Steve O'Keefe knew this Test was his big chance. He had played four Tests before, but never more than one in a series. One in Dubai, one in Sydney, one in Pallekele, another in Sydney. So when he saw a pitch that threatened to be a raging turner, he knew the pressure was on to perform. And, having been given the new ball to share with Mitchell Starc, O'Keefe went to lunch on day two with 0 for 23 from seven overs.
He was disappointed with how he had bowled. He was not leaking runs, but nor was he threatening much either. So, O'Keefe spent some of his lunch break training with Sridharan Sriram, the former India allrounder serving as Australia's spin consultant on this trip. And when O'Keefe was handed the ball for his first spell upon the resumption, he took three wickets in his first over to turn the match in Australia's favour, and finished with 6 for 35 from 13.1 overs.
"When I first started to bowl, my first six overs, I went probably back to my comfort zone, which is what I bowl in Australia," O'Keefe said after play. "You probably won't see it on camera, but I know how it feels. I was probably just going a bit over the top and whenever I tried to bowl quick it was too full, and it was ordinary bowling the first six overs.
"I'd been working in the nets on some other variations, just changing the seam angle and arm angle and you probably don't notice it, but for me it made all the difference. Sree was like 'let's go out and bowl it so you feel comfortable with it'.
"It's amazing how things can quickly change over here. I probably didn't bowl very well at all in my first six overs. And then it all just happened really quickly. I guess that's the sort of wicket it is. We played and missed at a lot of balls, and fortunately for us they nicked them and we caught them. It was a good day to be a part of and well finished off by the batters."
O'Keefe's success should guarantee that, unless he suffers an injury like he did during last year's Sri Lanka tour, he will play multiple Tests in a series for the first time in his career. At 32, he knew this tour was make or break for his international career, after the disappointment of being forced home from Sri Lanka, which had been followed by a drunken incident at a Sydney hotel that led to a fine from Cricket Australia.
"Going to Sri Lanka, I thought that was my big opportunity, and I sort of messed that one up," he said. "To be honest, I always thought an India tour was there but that it was almost unreachable. To be given this opportunity - I've tried to make the most of it and I've prepared for it back home by giving away some of the Big Bash cricket to prepare solely for red-ball cricket … It means a lot to do well, but we're day two in a four-Test series, so we're not getting ahead of ourselves."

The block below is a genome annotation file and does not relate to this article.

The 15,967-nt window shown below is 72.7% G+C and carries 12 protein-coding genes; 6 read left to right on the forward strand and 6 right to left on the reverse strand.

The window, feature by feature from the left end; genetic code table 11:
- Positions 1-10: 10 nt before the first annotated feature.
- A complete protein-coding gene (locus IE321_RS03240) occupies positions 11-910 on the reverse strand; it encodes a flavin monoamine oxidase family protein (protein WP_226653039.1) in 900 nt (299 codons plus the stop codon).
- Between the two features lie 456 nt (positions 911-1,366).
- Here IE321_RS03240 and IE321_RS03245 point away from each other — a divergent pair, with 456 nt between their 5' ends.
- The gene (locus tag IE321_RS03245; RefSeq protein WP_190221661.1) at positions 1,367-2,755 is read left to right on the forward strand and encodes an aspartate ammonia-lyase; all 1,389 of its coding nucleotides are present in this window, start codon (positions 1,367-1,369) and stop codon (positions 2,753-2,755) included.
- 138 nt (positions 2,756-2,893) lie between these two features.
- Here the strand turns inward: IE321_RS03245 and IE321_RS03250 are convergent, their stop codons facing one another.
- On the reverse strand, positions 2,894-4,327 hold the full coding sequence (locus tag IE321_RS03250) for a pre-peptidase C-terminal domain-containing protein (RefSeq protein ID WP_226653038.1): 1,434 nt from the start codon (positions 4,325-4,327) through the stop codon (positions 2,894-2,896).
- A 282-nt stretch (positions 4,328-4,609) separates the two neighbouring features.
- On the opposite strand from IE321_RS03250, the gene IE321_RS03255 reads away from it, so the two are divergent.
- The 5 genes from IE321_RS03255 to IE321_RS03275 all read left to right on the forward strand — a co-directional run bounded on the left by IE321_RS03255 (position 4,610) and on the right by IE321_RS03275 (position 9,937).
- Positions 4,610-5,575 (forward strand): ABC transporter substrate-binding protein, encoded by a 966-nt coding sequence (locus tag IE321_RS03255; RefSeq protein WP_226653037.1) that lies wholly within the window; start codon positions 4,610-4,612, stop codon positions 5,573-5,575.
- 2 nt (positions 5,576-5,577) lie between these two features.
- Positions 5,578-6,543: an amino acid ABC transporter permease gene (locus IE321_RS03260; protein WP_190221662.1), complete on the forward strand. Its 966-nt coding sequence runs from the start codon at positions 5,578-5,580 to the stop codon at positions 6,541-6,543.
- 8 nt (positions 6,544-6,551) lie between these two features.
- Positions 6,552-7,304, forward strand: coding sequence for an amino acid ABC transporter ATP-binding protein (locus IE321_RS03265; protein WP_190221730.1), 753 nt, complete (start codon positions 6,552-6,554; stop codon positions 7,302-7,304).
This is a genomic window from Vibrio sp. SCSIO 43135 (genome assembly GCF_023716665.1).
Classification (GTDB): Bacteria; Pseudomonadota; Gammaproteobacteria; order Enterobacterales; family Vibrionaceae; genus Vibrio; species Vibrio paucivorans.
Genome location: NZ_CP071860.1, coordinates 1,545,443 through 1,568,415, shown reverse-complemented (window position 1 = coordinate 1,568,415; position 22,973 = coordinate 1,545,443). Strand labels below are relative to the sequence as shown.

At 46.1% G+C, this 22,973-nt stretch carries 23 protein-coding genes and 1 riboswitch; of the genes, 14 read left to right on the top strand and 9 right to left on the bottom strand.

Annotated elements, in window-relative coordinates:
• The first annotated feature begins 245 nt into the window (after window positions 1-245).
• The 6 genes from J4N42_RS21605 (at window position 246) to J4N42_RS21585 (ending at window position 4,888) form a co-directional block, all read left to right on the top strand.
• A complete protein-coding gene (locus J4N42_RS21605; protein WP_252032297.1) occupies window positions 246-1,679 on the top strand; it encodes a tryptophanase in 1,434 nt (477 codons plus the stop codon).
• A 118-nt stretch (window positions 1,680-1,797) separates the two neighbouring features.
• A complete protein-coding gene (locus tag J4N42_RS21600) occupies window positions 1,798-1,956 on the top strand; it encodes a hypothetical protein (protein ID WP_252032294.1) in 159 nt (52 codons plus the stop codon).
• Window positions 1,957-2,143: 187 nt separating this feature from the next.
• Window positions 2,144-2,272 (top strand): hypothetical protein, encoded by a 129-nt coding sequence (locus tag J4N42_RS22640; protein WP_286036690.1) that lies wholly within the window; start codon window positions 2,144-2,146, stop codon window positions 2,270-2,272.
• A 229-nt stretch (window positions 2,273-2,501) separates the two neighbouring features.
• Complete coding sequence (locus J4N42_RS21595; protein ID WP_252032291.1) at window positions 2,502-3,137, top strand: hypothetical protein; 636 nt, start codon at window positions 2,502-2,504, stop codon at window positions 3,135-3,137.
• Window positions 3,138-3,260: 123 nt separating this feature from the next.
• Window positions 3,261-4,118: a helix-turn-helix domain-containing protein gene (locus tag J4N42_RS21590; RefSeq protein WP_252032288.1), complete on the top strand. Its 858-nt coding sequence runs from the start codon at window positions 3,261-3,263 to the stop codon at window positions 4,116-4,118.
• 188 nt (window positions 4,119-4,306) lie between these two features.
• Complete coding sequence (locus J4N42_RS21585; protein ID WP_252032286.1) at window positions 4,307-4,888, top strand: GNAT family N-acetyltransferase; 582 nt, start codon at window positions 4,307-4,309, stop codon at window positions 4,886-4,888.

O'Keefe was well backed up by the fielders on day two in Pune - Peter Handscomb's take at second slip to get rid of Ajinkya Rahane was particularly special, but also by his captain. Steven Smith trusted O'Keefe to take the new ball and then went to him again soon after lunch, despite his struggle for impact in his opening spell.
"I think the important thing is I've been well backed up by Steve Smith, who I think is a brilliant captain," O'Keefe said. "When you play under a captain who shows a lot of belief in you, it's amazing what can happen."
O'Keefe's final analysis of 6 for 35 was the third best by a visiting left-arm spinner in India, behind Hedley Verity's 7 for 49 in 1934 and Michael Clarke's 6 for 9 in 2004, and they were also the second-best figures of O'Keefe's first-class career. And while he was still coming to terms with his triumphant performance shortly after play on day two, he knew it would count for little if Australia let India off the hook in the second innings.
"It hasn't really sunk in yet," he said. "I think it will if that contributes to a win. Right now we'll enjoy it, we had a good day, but that's all it is. It's just a good day's cricket. We know this Indian team, how well they can bat, and even in spinning conditions they're exceptional players. They're all match-winners, all their top seven batters, you'd even argue the top eight. We've got our work cut out for us. We're 300 ahead - let's get more and let's create 10 chances tomorrow and hold on to them."